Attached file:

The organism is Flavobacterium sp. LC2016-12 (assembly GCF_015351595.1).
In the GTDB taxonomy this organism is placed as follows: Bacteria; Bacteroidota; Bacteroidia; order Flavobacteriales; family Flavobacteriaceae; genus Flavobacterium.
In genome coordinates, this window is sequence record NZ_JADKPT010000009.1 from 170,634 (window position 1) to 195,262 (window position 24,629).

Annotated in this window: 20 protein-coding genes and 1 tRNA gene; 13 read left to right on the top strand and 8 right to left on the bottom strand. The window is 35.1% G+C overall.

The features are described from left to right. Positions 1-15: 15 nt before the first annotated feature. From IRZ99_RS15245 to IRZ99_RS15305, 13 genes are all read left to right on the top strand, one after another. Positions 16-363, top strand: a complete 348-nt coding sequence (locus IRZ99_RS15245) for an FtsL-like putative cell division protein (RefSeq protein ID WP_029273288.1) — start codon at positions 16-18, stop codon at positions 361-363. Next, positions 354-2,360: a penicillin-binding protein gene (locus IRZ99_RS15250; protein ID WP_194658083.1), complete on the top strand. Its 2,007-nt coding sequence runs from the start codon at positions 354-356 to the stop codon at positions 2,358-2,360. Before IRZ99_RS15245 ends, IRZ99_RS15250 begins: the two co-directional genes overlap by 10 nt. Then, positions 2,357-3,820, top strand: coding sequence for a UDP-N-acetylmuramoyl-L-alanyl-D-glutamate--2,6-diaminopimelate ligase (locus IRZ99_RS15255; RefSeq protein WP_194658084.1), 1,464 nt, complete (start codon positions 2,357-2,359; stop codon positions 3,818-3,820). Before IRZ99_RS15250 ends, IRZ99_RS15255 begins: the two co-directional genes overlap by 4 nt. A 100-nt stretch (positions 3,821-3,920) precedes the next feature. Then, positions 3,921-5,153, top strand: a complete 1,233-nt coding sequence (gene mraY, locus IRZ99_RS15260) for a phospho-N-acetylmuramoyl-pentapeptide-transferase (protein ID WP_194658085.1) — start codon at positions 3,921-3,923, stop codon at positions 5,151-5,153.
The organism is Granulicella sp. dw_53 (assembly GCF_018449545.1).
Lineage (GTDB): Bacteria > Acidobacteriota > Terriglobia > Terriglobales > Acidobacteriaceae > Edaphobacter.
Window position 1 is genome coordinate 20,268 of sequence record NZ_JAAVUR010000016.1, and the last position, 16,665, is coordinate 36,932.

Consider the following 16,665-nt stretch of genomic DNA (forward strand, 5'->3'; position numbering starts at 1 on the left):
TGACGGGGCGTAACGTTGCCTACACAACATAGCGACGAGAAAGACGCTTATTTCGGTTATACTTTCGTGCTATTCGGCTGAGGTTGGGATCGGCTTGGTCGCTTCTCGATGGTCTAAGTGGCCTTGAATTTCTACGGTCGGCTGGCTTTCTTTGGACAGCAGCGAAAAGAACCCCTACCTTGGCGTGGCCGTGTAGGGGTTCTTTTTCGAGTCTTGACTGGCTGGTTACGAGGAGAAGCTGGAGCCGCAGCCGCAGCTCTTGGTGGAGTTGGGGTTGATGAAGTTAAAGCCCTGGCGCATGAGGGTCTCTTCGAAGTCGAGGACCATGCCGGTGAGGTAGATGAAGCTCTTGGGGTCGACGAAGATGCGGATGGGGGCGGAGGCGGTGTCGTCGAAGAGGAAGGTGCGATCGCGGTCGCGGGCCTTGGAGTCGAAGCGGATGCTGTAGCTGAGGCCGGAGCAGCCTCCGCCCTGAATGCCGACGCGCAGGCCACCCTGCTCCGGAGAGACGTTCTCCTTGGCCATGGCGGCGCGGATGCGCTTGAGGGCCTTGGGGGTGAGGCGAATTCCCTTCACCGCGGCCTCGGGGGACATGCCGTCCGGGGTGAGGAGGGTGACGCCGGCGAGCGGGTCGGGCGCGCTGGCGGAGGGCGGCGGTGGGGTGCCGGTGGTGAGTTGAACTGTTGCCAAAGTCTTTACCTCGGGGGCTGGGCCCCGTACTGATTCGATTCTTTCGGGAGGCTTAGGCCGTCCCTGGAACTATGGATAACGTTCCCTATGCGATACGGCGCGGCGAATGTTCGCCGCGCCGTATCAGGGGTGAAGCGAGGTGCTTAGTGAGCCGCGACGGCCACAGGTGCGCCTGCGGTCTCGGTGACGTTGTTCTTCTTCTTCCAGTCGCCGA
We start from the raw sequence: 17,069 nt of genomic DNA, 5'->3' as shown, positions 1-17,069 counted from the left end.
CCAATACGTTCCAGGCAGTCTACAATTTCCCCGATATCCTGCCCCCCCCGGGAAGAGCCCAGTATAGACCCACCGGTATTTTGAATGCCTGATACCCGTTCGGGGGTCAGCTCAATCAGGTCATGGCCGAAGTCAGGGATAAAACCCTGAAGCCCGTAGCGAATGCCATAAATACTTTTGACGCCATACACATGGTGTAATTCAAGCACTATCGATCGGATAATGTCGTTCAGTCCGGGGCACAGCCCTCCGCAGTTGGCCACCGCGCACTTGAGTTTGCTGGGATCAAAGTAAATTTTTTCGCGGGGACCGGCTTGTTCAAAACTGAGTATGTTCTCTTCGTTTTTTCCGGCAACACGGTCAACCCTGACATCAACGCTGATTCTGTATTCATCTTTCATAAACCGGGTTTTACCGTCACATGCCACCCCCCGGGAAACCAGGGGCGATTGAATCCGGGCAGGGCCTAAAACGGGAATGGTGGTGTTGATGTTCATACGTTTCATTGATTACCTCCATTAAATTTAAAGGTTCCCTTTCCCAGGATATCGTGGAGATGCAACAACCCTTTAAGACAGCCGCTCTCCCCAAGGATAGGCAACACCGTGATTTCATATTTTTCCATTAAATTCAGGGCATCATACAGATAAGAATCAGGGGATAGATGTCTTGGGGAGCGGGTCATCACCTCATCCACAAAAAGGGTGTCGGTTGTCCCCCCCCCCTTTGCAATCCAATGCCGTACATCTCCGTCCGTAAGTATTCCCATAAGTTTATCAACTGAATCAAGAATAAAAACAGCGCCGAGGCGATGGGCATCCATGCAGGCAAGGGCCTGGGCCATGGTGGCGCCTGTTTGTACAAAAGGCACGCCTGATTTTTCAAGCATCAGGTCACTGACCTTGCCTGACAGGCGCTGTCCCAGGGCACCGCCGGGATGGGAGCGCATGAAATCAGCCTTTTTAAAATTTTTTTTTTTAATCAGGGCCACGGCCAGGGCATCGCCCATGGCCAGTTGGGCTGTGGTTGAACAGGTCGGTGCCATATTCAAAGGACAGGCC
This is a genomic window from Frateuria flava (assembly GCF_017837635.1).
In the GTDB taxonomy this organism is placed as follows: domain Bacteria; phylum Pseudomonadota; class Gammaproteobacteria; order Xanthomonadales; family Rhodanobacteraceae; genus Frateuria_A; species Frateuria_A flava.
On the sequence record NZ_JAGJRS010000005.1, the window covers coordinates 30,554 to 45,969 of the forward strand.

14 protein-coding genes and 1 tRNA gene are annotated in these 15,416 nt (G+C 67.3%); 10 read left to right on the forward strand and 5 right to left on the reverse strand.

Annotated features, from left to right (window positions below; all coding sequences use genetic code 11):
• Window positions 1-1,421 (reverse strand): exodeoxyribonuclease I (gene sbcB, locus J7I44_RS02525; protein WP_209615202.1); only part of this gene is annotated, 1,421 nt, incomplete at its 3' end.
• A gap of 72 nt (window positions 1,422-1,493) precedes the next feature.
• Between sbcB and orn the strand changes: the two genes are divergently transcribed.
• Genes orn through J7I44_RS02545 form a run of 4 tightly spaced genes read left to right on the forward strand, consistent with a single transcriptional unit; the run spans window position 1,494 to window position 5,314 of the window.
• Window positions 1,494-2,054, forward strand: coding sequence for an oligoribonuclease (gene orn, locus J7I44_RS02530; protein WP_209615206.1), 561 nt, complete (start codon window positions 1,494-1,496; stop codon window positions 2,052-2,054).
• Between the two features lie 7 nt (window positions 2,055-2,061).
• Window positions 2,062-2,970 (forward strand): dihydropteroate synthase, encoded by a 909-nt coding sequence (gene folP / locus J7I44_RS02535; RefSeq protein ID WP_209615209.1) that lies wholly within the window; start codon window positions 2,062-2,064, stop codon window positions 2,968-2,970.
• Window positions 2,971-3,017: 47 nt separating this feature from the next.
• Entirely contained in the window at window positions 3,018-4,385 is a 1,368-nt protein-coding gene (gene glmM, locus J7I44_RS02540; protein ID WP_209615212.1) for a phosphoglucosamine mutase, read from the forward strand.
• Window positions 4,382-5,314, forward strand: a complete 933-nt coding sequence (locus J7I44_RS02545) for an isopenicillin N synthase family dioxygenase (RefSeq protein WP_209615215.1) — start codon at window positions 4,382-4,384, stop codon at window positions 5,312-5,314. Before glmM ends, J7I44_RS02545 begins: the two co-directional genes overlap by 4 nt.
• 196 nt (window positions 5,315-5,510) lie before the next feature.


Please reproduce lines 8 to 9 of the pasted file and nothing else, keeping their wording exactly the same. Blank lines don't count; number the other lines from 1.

Window position 1 is genome coordinate 20,268 of sequence record NZ_JAAVUR010000016.1, and the last position, 16,665, is coordinate 36,932.

Consider the following 16,665-nt stretch of genomic DNA (forward strand, 5'->3'; position numbering starts at 1 on the left):